If you want to grow up to be a conservator—someone whose job it is to ensure a museum’s art is protected against the ravages of time—it involves a huge amount of schooling and preparation. Aside from art history, conservators learn chemistry to manage the precise makeup of clays or pigments used in paintings, they use x-rays and other imaging technologies to see works great artists painted over in order to save canvas. There are a relatively small number of academic programs that prepare an individual for that career, and a lot of the work has to do with passing traditions down. Without the proper training and expertise, you can end up with that one restoration of Ecce Homo that delights the internet and horrifies historians.
Perhaps unsurprisingly, preserving games also ends up requiring a lot of care and time. The team at the Museum of Art and Digital Entertainment has been working on bringing back LucasArts’ Habitat (1987)—one of the first and largest graphical massively-multiplayer online games—since 2013. They started out with the source code, which as Alex Handy points out, is only part of a game—where paint and its arrangement on a textile might be the whole of a painting, a game is defined by its interaction. Allowing people to comb through Habitat’s source code would be a kind of preservation, but more like an unraveled canvas and a small mound of yellow cadmium than Starry Night (1889). Enlisting the help of former LucasArts assembly coders Chip Morningstar and Randy Farmer, the MADE was able to make sense of the code and get it up on GitHub. Their next step in the project is to get a server running.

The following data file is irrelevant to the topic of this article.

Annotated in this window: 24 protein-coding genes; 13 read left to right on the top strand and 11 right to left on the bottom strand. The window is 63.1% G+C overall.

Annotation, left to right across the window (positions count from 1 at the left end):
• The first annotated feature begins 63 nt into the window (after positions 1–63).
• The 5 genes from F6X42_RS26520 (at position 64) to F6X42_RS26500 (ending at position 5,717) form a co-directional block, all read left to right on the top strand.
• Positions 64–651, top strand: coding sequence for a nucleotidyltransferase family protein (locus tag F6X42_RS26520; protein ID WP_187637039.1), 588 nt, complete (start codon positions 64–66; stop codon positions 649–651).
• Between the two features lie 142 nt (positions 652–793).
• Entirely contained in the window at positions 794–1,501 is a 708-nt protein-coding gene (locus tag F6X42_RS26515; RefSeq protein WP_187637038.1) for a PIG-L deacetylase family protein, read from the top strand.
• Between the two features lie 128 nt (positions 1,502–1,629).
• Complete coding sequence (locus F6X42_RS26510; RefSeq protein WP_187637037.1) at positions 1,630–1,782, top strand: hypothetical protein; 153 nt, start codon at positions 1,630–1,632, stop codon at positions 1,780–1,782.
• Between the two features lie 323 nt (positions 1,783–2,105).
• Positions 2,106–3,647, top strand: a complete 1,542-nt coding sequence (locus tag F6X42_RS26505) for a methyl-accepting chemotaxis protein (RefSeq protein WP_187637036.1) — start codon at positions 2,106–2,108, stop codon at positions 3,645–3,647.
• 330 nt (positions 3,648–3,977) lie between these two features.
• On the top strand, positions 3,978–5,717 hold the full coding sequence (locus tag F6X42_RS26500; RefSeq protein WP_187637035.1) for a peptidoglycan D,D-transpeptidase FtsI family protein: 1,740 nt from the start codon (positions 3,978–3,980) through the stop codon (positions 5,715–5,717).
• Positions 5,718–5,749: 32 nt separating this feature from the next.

Re-creating Habitat entirely as it was would really require the same user-base and cultural context, and the internet has changed a lot since then. Farmer and Morningstar presented a paper, “The Lessons of Lucasfilms’ Habitat” during the “First International Conference on Cyberspace” in 1990. They were able to use the game to explore patterns in user interactions online—players were given every possible freedom to define the space, and quickly two dominant groups emerged: “anarchists and statists.”
Beyond that observation, the 26-year-old paper posits a few central understandings of how the internet worked—or should have worked—in 1986. First, that “A multi-user environment is central to the idea of cyberspace,” which, based on the direction games and social media have taken, rings true today. They also come to the conclusion that, “You can’t trust anyone,” which is as accurate as ever. So if these lessons from the early days of the internet have been learned through Habitat, what can we get out of it going forward? Maybe it’s more like visiting a historical landmark than a sculpture: the internet we have today exists in part because of what happened in Habitat.
You can find out more about MADE’s work on Habitat on its website.